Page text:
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Buttery Egg Noodles

Buttery Egg Noodles

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Buttery Egg NoodlesButtery Egg Noodles    Vegetarian, Pasta

Active Time: 5 minutes
Start to Finish: 30 minutes


  • 1 package egg noodles
  • 2 Tbsp butter, melted
  • 1/4 tsp salt
  • 1/4 tsp pepper
  • 2 Tbsp parmesan cheese , grated


Cook the egg noodles according to the package Add the rest of the ingredients, mix and serve.


Manischewitz medium egg noodles are my favorite.

This recipe appears in the following meals:

Chicken Cacciatore with egg noodles
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recipe type

Side Dishes




Salted or Unsalted?Salted or Unsalted?
We always cook with unsalted butter. Salted butter is usually less fresh than unsalted, and the salt can be used to mask inferior flavors. Also, manufacturers add different amounts of salt to their butter, so it is difficult to control the amount of salt in your recipe. In a pinch, you can use salted butter in a savory recipe, but we would not recommend using it for baking.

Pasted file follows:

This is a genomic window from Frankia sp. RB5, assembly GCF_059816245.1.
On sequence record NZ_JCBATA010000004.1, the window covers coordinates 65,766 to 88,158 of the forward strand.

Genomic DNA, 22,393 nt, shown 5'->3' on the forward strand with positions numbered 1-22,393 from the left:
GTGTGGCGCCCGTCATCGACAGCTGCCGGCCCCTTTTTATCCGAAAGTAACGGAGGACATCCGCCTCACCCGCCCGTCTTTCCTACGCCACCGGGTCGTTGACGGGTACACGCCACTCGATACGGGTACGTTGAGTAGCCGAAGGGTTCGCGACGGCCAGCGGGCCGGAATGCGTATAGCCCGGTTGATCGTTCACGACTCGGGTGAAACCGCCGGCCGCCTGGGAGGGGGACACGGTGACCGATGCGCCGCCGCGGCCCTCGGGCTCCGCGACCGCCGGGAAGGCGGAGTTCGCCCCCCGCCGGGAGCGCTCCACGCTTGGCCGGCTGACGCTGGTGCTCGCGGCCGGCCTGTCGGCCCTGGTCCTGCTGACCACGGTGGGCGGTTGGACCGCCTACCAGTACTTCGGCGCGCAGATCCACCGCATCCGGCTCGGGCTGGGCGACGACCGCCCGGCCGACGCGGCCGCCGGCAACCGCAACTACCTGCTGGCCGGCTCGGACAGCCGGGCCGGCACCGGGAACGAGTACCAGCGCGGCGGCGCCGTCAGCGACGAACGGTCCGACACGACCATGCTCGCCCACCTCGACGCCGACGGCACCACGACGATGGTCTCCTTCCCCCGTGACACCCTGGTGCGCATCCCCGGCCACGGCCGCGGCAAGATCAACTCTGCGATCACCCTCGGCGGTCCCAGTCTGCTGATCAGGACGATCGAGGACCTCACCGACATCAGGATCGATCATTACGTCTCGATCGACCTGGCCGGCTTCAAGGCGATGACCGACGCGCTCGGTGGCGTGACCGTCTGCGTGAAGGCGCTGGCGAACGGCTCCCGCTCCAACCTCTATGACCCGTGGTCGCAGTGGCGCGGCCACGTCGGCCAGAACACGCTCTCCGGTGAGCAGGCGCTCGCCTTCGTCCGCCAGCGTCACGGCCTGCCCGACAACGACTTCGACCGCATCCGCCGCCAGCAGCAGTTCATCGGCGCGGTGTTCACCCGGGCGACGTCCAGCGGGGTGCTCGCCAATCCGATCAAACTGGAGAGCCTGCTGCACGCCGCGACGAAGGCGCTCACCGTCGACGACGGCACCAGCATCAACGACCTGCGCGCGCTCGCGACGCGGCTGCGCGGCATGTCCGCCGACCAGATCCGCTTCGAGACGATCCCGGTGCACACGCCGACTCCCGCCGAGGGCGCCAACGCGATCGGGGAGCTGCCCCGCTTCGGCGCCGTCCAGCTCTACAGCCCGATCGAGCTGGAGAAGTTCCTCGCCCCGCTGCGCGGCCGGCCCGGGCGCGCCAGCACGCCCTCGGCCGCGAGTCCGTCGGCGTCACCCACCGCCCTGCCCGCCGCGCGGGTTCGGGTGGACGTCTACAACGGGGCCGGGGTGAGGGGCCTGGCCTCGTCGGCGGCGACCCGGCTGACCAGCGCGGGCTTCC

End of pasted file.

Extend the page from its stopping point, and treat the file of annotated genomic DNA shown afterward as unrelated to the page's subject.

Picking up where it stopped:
Kosher v. table salt
We always use kosher salt in our cooking because its crystals dissolve better in water than ordinary table salt. However, kosher and table salt are not equivalent when you are measuring amounts for a recipe. To further confuse matters, different types of kosher salt measure differently. If a recipe calls for table salt (or just salt), and the amounts are relatively small (e.g., one teaspoon), we simply use the amount called for in the recipe. You can always add a bit more salt to taste. If however, the recipe calls for larger amounts of salt, as would be the case, for example, in a brine, then you should convert the amount called for. Most sources cite 2 types of kosher salt as being widely available: Morton (which is what we use) and Diamond Crystal (which none of us have ever been able to find.) In any case, to convert the amount of table salt to Morton Kosher Salt, multiply the table salt by 1.5; to convert to Diamond Crystal, multiply by 2.

Just another example of why algebra really is im